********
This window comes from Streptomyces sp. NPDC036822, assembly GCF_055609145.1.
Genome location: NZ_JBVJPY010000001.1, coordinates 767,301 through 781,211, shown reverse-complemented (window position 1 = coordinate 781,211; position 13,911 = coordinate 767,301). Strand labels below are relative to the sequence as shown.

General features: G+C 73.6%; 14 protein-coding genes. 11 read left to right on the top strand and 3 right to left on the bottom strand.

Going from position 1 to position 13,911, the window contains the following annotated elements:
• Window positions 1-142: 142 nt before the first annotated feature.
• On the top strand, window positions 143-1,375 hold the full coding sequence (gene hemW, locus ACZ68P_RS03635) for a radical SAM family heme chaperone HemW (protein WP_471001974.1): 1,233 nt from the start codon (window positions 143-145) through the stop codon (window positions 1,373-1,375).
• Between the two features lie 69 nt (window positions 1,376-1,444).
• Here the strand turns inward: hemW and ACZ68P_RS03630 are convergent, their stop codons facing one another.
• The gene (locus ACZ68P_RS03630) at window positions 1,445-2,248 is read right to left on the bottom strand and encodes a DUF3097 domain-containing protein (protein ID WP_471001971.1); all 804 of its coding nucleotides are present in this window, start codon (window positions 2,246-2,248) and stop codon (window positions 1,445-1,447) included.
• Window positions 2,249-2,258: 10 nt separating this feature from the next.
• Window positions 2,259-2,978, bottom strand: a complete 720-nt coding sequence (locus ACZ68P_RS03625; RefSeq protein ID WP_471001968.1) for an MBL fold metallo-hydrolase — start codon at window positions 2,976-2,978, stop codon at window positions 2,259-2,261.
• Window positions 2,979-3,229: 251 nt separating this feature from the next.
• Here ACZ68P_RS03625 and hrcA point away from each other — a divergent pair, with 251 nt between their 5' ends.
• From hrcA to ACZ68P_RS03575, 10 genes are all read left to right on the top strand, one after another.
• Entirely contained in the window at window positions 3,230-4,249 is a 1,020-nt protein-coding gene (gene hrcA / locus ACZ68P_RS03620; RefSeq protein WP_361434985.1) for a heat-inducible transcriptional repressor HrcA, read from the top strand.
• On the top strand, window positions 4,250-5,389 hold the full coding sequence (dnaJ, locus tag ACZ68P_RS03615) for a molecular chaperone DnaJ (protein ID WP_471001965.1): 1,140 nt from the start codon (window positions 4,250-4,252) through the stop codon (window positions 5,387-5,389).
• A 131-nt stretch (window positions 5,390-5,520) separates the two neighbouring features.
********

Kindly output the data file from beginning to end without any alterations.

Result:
This window comes from Streptomyces sp. NPDC036822, assembly GCF_055609145.1.
Genome location: NZ_JBVJPY010000001.1, coordinates 767,301 through 781,211, shown reverse-complemented (window position 1 = coordinate 781,211; position 13,911 = coordinate 767,301). Strand labels below are relative to the sequence as shown.

General features: G+C 73.6%; 14 protein-coding genes. 11 read left to right on the top strand and 3 right to left on the bottom strand.

Going from position 1 to position 13,911, the window contains the following annotated elements:
• Window positions 1-142: 142 nt before the first annotated feature.
• On the top strand, window positions 143-1,375 hold the full coding sequence (gene hemW, locus ACZ68P_RS03635) for a radical SAM family heme chaperone HemW (protein WP_471001974.1): 1,233 nt from the start codon (window positions 143-145) through the stop codon (window positions 1,373-1,375).
• Between the two features lie 69 nt (window positions 1,376-1,444).
• Here the strand turns inward: hemW and ACZ68P_RS03630 are convergent, their stop codons facing one another.
• The gene (locus ACZ68P_RS03630) at window positions 1,445-2,248 is read right to left on the bottom strand and encodes a DUF3097 domain-containing protein (protein ID WP_471001971.1); all 804 of its coding nucleotides are present in this window, start codon (window positions 2,246-2,248) and stop codon (window positions 1,445-1,447) included.
• Window positions 2,249-2,258: 10 nt separating this feature from the next.
• Window positions 2,259-2,978, bottom strand: a complete 720-nt coding sequence (locus ACZ68P_RS03625; RefSeq protein ID WP_471001968.1) for an MBL fold metallo-hydrolase — start codon at window positions 2,976-2,978, stop codon at window positions 2,259-2,261.
• Window positions 2,979-3,229: 251 nt separating this feature from the next.
• Here ACZ68P_RS03625 and hrcA point away from each other — a divergent pair, with 251 nt between their 5' ends.
• From hrcA to ACZ68P_RS03575, 10 genes are all read left to right on the top strand, one after another.
• Entirely contained in the window at window positions 3,230-4,249 is a 1,020-nt protein-coding gene (gene hrcA / locus ACZ68P_RS03620; RefSeq protein WP_361434985.1) for a heat-inducible transcriptional repressor HrcA, read from the top strand.
• On the top strand, window positions 4,250-5,389 hold the full coding sequence (dnaJ, locus tag ACZ68P_RS03615) for a molecular chaperone DnaJ (protein ID WP_471001965.1): 1,140 nt from the start codon (window positions 4,250-4,252) through the stop codon (window positions 5,387-5,389).
• A 131-nt stretch (window positions 5,390-5,520) separates the two neighbouring features.